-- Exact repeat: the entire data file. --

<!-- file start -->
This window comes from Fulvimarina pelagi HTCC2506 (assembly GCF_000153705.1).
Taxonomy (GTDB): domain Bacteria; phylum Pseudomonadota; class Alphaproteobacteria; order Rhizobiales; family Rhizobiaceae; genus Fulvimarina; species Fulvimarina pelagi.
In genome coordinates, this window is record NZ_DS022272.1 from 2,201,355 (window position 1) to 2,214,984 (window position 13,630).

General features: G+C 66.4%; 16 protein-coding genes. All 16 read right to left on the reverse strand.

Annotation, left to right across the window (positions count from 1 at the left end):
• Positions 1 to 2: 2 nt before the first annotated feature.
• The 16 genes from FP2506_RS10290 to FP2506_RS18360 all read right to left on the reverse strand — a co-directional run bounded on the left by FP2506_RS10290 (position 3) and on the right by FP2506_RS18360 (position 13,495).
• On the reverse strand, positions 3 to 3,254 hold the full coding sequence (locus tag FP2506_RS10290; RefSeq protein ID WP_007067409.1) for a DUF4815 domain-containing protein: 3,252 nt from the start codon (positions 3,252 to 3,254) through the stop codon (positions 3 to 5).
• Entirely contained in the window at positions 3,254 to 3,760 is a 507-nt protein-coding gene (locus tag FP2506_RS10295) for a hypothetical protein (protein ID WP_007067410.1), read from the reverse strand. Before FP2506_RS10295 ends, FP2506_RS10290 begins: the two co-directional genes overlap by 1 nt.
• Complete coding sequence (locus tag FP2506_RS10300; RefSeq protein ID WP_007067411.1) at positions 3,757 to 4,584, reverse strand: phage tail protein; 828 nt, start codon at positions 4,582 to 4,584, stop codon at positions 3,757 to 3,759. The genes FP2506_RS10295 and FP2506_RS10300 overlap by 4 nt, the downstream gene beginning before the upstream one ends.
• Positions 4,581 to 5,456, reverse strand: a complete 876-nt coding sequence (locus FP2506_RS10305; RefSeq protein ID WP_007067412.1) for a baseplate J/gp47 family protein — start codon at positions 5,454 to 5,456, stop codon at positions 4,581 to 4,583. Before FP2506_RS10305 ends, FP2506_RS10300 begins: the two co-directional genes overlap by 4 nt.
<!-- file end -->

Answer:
This window comes from Fulvimarina pelagi HTCC2506 (assembly GCF_000153705.1).
Taxonomy (GTDB): domain Bacteria; phylum Pseudomonadota; class Alphaproteobacteria; order Rhizobiales; family Rhizobiaceae; genus Fulvimarina; species Fulvimarina pelagi.
In genome coordinates, this window is record NZ_DS022272.1 from 2,201,355 (window position 1) to 2,214,984 (window position 13,630).

General features: G+C 66.4%; 16 protein-coding genes. All 16 read right to left on the reverse strand.

Annotation, left to right across the window (positions count from 1 at the left end):
• Positions 1 to 2: 2 nt before the first annotated feature.
• The 16 genes from FP2506_RS10290 to FP2506_RS18360 all read right to left on the reverse strand — a co-directional run bounded on the left by FP2506_RS10290 (position 3) and on the right by FP2506_RS18360 (position 13,495).
• On the reverse strand, positions 3 to 3,254 hold the full coding sequence (locus tag FP2506_RS10290; RefSeq protein ID WP_007067409.1) for a DUF4815 domain-containing protein: 3,252 nt from the start codon (positions 3,252 to 3,254) through the stop codon (positions 3 to 5).
• Entirely contained in the window at positions 3,254 to 3,760 is a 507-nt protein-coding gene (locus tag FP2506_RS10295) for a hypothetical protein (protein ID WP_007067410.1), read from the reverse strand. Before FP2506_RS10295 ends, FP2506_RS10290 begins: the two co-directional genes overlap by 1 nt.
• Complete coding sequence (locus tag FP2506_RS10300; RefSeq protein ID WP_007067411.1) at positions 3,757 to 4,584, reverse strand: phage tail protein; 828 nt, start codon at positions 4,582 to 4,584, stop codon at positions 3,757 to 3,759. The genes FP2506_RS10295 and FP2506_RS10300 overlap by 4 nt, the downstream gene beginning before the upstream one ends.
• Positions 4,581 to 5,456, reverse strand: a complete 876-nt coding sequence (locus FP2506_RS10305; RefSeq protein ID WP_007067412.1) for a baseplate J/gp47 family protein — start codon at positions 5,454 to 5,456, stop codon at positions 4,581 to 4,583. Before FP2506_RS10305 ends, FP2506_RS10300 begins: the two co-directional genes overlap by 4 nt.